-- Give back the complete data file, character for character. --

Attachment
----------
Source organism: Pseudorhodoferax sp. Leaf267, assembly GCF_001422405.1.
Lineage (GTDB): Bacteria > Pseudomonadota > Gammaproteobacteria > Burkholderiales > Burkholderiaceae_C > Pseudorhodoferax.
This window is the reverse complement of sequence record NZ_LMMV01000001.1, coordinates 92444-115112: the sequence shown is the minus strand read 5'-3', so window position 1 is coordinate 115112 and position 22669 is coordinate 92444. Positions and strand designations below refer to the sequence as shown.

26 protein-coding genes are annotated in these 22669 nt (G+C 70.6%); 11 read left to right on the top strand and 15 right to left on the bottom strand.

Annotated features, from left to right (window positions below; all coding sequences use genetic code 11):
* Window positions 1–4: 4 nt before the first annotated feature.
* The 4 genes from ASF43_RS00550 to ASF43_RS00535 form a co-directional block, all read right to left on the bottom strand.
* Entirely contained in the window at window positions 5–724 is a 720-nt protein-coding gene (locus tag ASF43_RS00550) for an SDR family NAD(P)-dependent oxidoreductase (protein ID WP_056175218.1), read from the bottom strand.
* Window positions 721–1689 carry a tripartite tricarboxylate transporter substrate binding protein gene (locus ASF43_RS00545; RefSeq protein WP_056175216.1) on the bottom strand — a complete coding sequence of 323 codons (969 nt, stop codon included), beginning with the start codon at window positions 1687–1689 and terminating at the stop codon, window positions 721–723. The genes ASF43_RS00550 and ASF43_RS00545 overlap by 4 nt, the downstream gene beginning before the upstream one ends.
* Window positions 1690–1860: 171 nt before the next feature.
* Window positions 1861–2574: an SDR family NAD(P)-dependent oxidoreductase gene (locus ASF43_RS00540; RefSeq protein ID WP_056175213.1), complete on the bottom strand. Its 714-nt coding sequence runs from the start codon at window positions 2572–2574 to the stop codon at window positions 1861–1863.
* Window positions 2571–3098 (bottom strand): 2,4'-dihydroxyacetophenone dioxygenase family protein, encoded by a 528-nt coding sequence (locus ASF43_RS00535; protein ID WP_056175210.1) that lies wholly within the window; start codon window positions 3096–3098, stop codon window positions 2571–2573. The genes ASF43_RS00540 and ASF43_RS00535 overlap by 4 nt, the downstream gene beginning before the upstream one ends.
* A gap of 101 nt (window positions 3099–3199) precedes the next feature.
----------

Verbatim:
Source organism: Pseudorhodoferax sp. Leaf267, assembly GCF_001422405.1.
Lineage (GTDB): Bacteria > Pseudomonadota > Gammaproteobacteria > Burkholderiales > Burkholderiaceae_C > Pseudorhodoferax.
This window is the reverse complement of sequence record NZ_LMMV01000001.1, coordinates 92444-115112: the sequence shown is the minus strand read 5'-3', so window position 1 is coordinate 115112 and position 22669 is coordinate 92444. Positions and strand designations below refer to the sequence as shown.

26 protein-coding genes are annotated in these 22669 nt (G+C 70.6%); 11 read left to right on the top strand and 15 right to left on the bottom strand.

Annotated features, from left to right (window positions below; all coding sequences use genetic code 11):
* Window positions 1–4: 4 nt before the first annotated feature.
* The 4 genes from ASF43_RS00550 to ASF43_RS00535 form a co-directional block, all read right to left on the bottom strand.
* Entirely contained in the window at window positions 5–724 is a 720-nt protein-coding gene (locus tag ASF43_RS00550) for an SDR family NAD(P)-dependent oxidoreductase (protein ID WP_056175218.1), read from the bottom strand.
* Window positions 721–1689 carry a tripartite tricarboxylate transporter substrate binding protein gene (locus ASF43_RS00545; RefSeq protein WP_056175216.1) on the bottom strand — a complete coding sequence of 323 codons (969 nt, stop codon included), beginning with the start codon at window positions 1687–1689 and terminating at the stop codon, window positions 721–723. The genes ASF43_RS00550 and ASF43_RS00545 overlap by 4 nt, the downstream gene beginning before the upstream one ends.
* Window positions 1690–1860: 171 nt before the next feature.
* Window positions 1861–2574: an SDR family NAD(P)-dependent oxidoreductase gene (locus ASF43_RS00540; RefSeq protein ID WP_056175213.1), complete on the bottom strand. Its 714-nt coding sequence runs from the start codon at window positions 2572–2574 to the stop codon at window positions 1861–1863.
* Window positions 2571–3098 (bottom strand): 2,4'-dihydroxyacetophenone dioxygenase family protein, encoded by a 528-nt coding sequence (locus ASF43_RS00535; protein ID WP_056175210.1) that lies wholly within the window; start codon window positions 3096–3098, stop codon window positions 2571–2573. The genes ASF43_RS00540 and ASF43_RS00535 overlap by 4 nt, the downstream gene beginning before the upstream one ends.
* A gap of 101 nt (window positions 3099–3199) precedes the next feature.